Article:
Californians, struggling with an $18 billion budget deficit, stuck with a Sacramento political class owned by Democrats who in turn are owned by labor unions, are facing a massive tax increase in November that will give California the unenviable distinction of having the highest per capita tax burden in the Country. Even modest efforts to reign in spending or do serious pension reform are easily thwarted by big labor lobbyists. For average Californians however, statistics like over 5000 former government workers receiving taxpayer funded pension payouts over six figures annually are really striking nerves. The notoriously generous left of center California voters appear to be in full revolt and they are taking it out on big labor.
Less than a month ago, June primary voters in San Diego and even San Jose, voted to reform public employee pensions, ending budget busting defined benefit plans in favor of the traditional defined contribution plans that most Americans have. The efforts were fought by big labor vigorously but even the Democrat mayor of San Jose successfully urged voters to draw a line with unions and give him flexibility to balance the city budget. In San Diego, the nations fifth biggest city and a city Obama carried in 2008, pension reform passed almost 2:1. Nevertheless, unions are defiant, like spoiled children who will not hear the word “no” and are once again suing, asking courts to overturn the will of the voters.
At the same June election, voters in San Diego and even El Cajon joined in handing construction unions their 6th and 7th straight rebukes in California, effectively banning the use of union-only Project Labor Agreements on taxpayer funded construction projects. What did big labor do? They sued again. The unions may be re-thinking their sue the taxpayer strategy because voters have had enough of the bullying and are standing up all over the state.
While the unions treat lawmakers in Sacramento, and most of the large cities like LA, San Francisco and Oakland like their concubines, having their way with them anytime they want, voters in the hinterlands, led by San Diego are not so compliant. In fact, voters in little El Cajon (pop. barely 100,000) showed big time el cajones by also becoming a charter city. A charter city differs from a general law city in that many of the day to day law making gets pulled from Sacramento to the local city council. Those laws include labor union laws. To date, voters in fully 122 California cities have voted to give Sacramento the bird.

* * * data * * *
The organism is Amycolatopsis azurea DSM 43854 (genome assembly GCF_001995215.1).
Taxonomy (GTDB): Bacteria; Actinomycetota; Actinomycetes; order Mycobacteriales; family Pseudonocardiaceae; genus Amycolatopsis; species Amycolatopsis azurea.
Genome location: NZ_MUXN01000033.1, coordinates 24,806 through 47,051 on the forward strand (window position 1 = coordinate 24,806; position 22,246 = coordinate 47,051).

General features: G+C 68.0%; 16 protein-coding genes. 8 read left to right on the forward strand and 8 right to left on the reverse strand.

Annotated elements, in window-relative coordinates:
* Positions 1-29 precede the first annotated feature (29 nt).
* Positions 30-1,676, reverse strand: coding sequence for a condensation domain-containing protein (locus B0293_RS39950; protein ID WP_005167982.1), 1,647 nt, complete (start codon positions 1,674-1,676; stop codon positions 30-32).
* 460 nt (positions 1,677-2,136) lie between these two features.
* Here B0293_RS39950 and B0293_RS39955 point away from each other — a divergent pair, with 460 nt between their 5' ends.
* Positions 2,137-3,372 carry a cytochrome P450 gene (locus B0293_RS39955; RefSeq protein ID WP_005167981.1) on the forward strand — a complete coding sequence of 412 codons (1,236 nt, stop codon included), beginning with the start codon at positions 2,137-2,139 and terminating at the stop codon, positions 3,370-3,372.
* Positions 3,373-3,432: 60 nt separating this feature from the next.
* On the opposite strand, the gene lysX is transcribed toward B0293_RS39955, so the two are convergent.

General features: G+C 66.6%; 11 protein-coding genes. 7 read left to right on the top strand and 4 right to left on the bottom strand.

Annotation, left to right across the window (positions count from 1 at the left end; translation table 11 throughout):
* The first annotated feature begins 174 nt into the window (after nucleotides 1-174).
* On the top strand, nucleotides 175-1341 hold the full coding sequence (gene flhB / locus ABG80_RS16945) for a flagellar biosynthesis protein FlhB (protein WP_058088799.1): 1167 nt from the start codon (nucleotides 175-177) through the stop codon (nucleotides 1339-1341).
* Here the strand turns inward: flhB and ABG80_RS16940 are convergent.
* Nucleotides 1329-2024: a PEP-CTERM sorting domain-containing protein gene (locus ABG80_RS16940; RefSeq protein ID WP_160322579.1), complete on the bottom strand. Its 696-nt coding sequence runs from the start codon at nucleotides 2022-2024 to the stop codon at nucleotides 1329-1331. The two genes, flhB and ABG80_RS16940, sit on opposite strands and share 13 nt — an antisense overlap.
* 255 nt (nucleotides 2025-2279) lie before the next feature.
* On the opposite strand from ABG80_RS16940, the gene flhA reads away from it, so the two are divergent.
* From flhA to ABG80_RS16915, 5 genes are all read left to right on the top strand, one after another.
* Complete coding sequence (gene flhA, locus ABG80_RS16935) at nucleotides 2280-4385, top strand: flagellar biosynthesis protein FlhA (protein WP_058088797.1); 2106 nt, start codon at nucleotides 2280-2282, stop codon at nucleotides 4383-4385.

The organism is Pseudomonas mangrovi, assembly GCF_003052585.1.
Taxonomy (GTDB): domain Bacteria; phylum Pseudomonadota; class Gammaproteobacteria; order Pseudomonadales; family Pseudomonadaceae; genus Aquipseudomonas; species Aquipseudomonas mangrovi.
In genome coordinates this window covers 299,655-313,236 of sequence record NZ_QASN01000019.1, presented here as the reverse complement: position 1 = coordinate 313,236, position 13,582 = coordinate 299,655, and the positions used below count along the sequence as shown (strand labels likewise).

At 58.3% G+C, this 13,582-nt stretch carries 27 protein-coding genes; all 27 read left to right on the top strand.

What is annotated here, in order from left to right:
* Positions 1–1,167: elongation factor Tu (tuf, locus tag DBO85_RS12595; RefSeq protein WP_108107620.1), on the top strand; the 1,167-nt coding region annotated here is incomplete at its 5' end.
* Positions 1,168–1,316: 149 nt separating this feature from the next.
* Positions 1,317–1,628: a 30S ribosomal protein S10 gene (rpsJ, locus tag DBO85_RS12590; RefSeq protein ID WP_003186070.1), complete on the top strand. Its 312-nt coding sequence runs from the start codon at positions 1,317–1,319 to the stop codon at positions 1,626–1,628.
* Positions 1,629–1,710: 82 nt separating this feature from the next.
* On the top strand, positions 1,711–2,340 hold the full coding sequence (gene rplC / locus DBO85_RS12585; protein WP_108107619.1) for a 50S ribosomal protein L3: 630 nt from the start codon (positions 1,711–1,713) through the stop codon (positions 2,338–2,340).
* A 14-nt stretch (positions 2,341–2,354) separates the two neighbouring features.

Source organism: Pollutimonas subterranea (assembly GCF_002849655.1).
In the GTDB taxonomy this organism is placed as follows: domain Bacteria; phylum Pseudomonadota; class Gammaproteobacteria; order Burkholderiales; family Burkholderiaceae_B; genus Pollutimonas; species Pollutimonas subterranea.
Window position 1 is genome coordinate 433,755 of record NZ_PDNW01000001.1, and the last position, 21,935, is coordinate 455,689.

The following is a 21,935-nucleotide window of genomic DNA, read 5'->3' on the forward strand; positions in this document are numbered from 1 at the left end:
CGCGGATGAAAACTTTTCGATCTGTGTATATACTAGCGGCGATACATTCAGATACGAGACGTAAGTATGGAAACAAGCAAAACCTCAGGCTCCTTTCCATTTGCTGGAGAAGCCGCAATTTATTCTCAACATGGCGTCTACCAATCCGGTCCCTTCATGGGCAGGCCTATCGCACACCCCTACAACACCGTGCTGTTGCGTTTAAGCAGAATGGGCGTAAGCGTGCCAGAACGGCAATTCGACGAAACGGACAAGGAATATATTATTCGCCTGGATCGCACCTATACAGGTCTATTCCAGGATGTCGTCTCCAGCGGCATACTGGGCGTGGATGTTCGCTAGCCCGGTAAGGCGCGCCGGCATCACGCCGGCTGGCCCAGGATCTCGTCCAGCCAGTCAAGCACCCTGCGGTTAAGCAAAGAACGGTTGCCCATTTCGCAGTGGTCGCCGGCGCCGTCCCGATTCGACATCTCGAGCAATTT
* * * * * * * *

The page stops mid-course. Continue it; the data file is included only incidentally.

The City of Vista passed their charter in 2007 on the prediction that taxpayers could save million of dollars on planned construction of two fire houses and other projects as charter cities could avoid being forced to pay Sacramento government-mandated wages or so-called “prevailing wages” on these projects. The measure passed by an overwhelming margin, but what did the unions do? Right. They sued. Today they lost.
In the matter of the State Building and Construction Trades Council of California (“Big Labor”) v. The City of Vista (“Little Taxpayers”), the California Supreme Court ruled today in favor of the taxpayers. Taxpayers in every charter city in California now have the ability to squeeze out from under the oppressive Sacramento mandated “prevailing wages” under which a plumber in San Francisco makes over $100 per hour in total compensation. The taxpayers in Vista will be able to have their fire houses and have millions left over to build more parks or other amenities. The alternative would have been millions of dollars to prop up insolvent union pensions. That is the real issue here.
With their losing streak running from Wisconsin to San Jose to San Diego, big labor should realize that the peasants are revolting. The animals on Orwell’s Animal Farm have seen that the pigs are their now masters, and they have met the new boss, who looks the same as the old boss. Their fate runs through Vista. So as the ink dries on the Vista decision, and more cities undoubtedly are contemplating enacting charters of their own, Sacramento lawmakers would be well-advised to make themselves scarce when big labor comes demanding more favors. Before Sacramento lawmakers try to do the unions’ bidding and pass special laws to harm charter cities, they may take a vista at the cajones of the voters that are in full rebellion.